The Asia Cohort Consortium

Publication Highlights

ACC recent publication highlight 2023-2024

*for more ACC publications, please see  Publications 

Diabetes and gastric cancer incidence and mortality in the Asia Cohort Consortium: A pooled analysis of more than a half million participants

J Diabetes. 2024; 16(6):e13561, Published: May 16, 2024 
Evidence suggests a possible link between diabetes and gastric cancer risk, but the findings remain inconclusive, with limited studies in the Asian population. This study assessed the impact of diabetes and diabetes duration on the development of gastric cancer overall, by anatomical and histological subtypes using pooled data from 12 studies from the Asia Cohort Consortium.

Diabetes was associated with an increased gastric cancer incidence regardless of sex, anatomical subsite, or histological subtypes of gastric cancer. The risk of gastric cancer was particularly high during the first decade following diabetes diagnosis.

Family history and gastric cancer incidence and mortality in Asia: a pooled analysis of more than half a million participants

 Gastric Cancer. published online April 2024
The family history of gastric cancer holds important implications for cancer surveillance and prevention, yet existing evidence predominantly comes from case-control studies. This study included 12 prospective cohorts with more than half a million participants in the Asia Cohort Consortium to investigate the association between family history of gastric cancer and gastric cancer risk overall and by various subtypes in Asians. The findings indicate that a familial background of gastric cancer increases the risk of gastric cancer by approximately 50%, regardless of sex, anatomical subsite, or histological subtype in the Asian population.

Differential patterns of reproductive and lifestyle risk factors for breast cancer according to birth cohorts among women in China, Japan and Korea

 Breast Cancer Reserch. 2024;26(1):15, Published: January 22, 2024
The birth cohort effect has been suggested to influence the rate of breast cancer incidence and the trends of associated reproductive and lifestyle factors. This study was conducted to determine whether a differential pattern of associations exists between certain factors and breast cancer risk based on birth cohorts using pooled data from 12 cohort studies from the Asian Cohort Consortium.

We observed differential patterns of parity, smoking and alcohol consumption across birth cohorts. Reproductive risk factors were more apparent in the older birth cohorts, whereas smoking and alcohol use were only notable in the younger generation. 

Obesity is associated with biliary tract cancer mortality and incidence: A pooled analysis of 21 cohort studies in the Asia Cohort Consortium

 International Journal of Cancer.  available online: November 16, 2023
While obesity is a probable risk factor for biliary tract cancer, the association is mediated by gallstones. To thoroughly comprehend the impact of BMI on biliary tract cancer risk, accounting for the effect of gallstones, we conducted a pooled analysis of 905,530 individuals from 21 cohort studies within the Asia Cohort Consortium. This study identified an association between higher BMI and increased mortality from biliary tract cancer. Notably, obesity elevates the risk of biliary tract cancer both directly and indirectly through gallstones, with this effect being evident in females.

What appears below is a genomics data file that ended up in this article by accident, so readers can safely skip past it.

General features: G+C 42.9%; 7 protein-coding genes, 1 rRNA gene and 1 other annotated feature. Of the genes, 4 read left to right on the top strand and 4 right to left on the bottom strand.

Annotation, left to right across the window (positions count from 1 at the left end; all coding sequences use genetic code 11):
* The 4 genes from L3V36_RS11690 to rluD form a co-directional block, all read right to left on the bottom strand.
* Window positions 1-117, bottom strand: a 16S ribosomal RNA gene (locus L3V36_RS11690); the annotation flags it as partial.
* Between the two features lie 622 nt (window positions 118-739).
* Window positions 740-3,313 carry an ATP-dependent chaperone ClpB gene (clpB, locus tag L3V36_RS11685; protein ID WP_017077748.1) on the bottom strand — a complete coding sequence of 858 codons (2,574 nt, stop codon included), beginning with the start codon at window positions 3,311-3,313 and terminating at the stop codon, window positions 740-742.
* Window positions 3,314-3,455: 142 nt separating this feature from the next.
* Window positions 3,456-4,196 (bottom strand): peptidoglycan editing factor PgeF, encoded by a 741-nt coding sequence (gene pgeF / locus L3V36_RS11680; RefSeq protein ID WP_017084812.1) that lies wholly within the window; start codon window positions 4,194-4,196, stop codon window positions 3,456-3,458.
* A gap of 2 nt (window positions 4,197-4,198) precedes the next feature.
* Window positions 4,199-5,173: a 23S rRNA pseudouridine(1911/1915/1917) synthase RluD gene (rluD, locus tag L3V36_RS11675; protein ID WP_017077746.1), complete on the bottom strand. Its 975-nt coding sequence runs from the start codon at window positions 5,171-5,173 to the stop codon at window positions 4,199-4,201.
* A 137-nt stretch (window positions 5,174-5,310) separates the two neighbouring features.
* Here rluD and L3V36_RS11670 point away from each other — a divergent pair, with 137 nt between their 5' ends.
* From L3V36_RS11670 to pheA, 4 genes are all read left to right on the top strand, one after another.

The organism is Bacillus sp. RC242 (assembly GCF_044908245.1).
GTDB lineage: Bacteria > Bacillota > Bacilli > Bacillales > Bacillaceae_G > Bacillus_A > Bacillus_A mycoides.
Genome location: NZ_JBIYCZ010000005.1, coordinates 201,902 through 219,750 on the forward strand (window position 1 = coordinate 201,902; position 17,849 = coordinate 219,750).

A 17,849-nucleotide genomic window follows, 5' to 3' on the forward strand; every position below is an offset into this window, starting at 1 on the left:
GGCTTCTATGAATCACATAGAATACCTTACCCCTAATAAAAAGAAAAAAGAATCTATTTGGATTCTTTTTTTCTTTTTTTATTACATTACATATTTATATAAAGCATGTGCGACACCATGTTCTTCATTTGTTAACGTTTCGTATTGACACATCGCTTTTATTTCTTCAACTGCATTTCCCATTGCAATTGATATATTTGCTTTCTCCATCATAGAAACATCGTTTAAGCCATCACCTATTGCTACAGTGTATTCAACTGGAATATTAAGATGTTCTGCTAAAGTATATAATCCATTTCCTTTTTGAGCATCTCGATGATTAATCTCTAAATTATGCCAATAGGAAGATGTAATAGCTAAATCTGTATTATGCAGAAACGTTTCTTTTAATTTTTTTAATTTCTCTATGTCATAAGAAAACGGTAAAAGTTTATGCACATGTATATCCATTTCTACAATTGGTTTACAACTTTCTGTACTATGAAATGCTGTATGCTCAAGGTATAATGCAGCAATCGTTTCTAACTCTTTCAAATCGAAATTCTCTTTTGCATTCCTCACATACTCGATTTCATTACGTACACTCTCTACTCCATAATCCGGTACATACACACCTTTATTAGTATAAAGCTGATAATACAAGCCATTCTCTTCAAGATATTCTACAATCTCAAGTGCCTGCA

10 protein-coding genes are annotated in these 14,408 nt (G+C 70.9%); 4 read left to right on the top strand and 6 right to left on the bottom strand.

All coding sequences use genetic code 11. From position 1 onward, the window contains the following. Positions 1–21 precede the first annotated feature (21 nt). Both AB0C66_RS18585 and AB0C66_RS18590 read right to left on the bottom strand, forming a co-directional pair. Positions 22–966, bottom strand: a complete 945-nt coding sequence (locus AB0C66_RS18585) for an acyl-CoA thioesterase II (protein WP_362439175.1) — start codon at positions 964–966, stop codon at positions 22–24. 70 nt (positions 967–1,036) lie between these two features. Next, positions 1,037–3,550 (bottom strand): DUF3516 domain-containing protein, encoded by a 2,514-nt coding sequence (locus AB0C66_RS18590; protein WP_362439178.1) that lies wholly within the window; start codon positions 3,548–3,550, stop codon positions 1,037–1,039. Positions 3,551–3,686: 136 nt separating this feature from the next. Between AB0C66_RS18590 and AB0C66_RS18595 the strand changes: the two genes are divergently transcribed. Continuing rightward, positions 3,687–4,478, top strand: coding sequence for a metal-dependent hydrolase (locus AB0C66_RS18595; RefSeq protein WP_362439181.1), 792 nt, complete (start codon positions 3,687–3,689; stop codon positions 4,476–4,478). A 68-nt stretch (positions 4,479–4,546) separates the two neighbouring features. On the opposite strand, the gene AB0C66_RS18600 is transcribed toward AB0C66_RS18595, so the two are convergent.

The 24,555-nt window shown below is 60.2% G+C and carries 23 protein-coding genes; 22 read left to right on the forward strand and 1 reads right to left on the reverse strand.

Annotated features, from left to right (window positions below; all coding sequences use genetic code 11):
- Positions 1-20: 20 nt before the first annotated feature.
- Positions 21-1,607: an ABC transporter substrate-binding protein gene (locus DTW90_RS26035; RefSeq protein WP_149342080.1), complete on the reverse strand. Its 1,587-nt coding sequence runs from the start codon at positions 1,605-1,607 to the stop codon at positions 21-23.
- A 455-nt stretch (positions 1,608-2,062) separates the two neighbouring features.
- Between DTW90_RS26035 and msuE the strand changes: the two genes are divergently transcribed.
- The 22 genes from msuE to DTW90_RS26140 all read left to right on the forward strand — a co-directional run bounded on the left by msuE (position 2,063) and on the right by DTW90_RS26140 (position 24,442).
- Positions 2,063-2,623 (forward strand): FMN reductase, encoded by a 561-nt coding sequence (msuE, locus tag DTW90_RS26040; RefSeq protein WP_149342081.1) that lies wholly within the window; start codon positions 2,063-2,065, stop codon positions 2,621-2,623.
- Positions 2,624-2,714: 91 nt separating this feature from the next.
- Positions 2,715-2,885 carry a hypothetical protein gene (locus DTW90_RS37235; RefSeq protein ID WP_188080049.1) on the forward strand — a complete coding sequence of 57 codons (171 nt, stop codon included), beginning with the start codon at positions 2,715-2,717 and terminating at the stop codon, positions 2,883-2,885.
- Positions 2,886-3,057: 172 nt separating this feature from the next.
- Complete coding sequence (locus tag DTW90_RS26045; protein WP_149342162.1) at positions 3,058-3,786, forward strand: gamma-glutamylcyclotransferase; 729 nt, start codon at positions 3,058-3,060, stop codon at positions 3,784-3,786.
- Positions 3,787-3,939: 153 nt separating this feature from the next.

Reproductive Factors and Endometrial Cancer Risk Among Women

 JAMA Netw Open. 2023;6(9):e2332296, Published: September 05, 2023
To assess the association between reproductive factors, such as number of deliveries, age at menarche, or menopause, and endometrial cancer risk in East Asia.
In this pooled cohort study of 332 625 women including 1005 endometrial cancer cases from 13 Asian cohort studies, late menarche, early menopause, and a greater number of deliveries were associated with a lower risk of endometrial cancer.
 The findings from this large pooled analysis in Asia, which are consistent with previous evidence, may have an impact on the understanding of risk factors for endometrial cancer.

Lung Cancer Risk Prediction Models for Asian Ever-Smokers

Journal of Thoracic Oncology.  available online: November 07, 2023 

  • While low-dose computed tomography (LDCT) screening has been increasingly implemented in many Asian countries, little is known about the performance of lung cancer risk prediction models that can be utilized to determine screening eligibility for Asians.
  • In a pooled analysis of 186,458 Asian ever-smokers from 19 prospective cohorts, we 1) assessed calibration (expected to observed ratios) and discrimination (area under the receiver operating characteristic curves) for 11 existing risk prediction models and 2) developed the ‘Shanghai models’ to better refine risk models for Asians.
  • Among 11 risk models, the PLCOm2012, LCRAT, and LCDRAT performed relatively better than other models overall, but poorly in predicting lung cancer risk among Asians who reported low-intensity smoking or who had quit smoking for prolonged periods.
  • The Shanghai models performed comparably to the best Western models in general, but their ability to predict the risk of low-intensity smokers and long-term quitters in Asia was significantly enhanced.
  • Our findings indicate the importance of incorporating Asia-specific risk estimates into personalized lung cancer risk assessment to better implement risk-based LDCT screening in Asia.